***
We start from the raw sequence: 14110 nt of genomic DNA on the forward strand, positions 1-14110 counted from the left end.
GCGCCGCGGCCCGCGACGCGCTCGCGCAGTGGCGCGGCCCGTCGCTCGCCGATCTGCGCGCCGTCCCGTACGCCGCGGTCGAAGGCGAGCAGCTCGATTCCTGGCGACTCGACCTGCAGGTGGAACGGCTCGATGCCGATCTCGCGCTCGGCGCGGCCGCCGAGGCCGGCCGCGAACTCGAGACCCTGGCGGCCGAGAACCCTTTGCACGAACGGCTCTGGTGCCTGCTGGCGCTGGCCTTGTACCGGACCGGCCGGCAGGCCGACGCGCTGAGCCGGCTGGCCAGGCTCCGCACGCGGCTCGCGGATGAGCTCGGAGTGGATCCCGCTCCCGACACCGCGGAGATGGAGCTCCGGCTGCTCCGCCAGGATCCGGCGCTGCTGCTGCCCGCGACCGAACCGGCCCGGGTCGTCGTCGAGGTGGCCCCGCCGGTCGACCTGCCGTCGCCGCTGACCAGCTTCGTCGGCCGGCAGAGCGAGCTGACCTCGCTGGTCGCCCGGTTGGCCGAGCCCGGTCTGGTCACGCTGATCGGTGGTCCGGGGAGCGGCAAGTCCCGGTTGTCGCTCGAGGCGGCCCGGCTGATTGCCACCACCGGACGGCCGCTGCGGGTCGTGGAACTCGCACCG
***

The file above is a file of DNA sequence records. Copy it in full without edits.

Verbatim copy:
We start from the raw sequence: 14110 nt of genomic DNA on the forward strand, positions 1-14110 counted from the left end.
GCGCCGCGGCCCGCGACGCGCTCGCGCAGTGGCGCGGCCCGTCGCTCGCCGATCTGCGCGCCGTCCCGTACGCCGCGGTCGAAGGCGAGCAGCTCGATTCCTGGCGACTCGACCTGCAGGTGGAACGGCTCGATGCCGATCTCGCGCTCGGCGCGGCCGCCGAGGCCGGCCGCGAACTCGAGACCCTGGCGGCCGAGAACCCTTTGCACGAACGGCTCTGGTGCCTGCTGGCGCTGGCCTTGTACCGGACCGGCCGGCAGGCCGACGCGCTGAGCCGGCTGGCCAGGCTCCGCACGCGGCTCGCGGATGAGCTCGGAGTGGATCCCGCTCCCGACACCGCGGAGATGGAGCTCCGGCTGCTCCGCCAGGATCCGGCGCTGCTGCTGCCCGCGACCGAACCGGCCCGGGTCGTCGTCGAGGTGGCCCCGCCGGTCGACCTGCCGTCGCCGCTGACCAGCTTCGTCGGCCGGCAGAGCGAGCTGACCTCGCTGGTCGCCCGGTTGGCCGAGCCCGGTCTGGTCACGCTGATCGGTGGTCCGGGGAGCGGCAAGTCCCGGTTGTCGCTCGAGGCGGCCCGGCTGATTGCCACCACCGGACGGCCGCTGCGGGTCGTGGAACTCGCACCG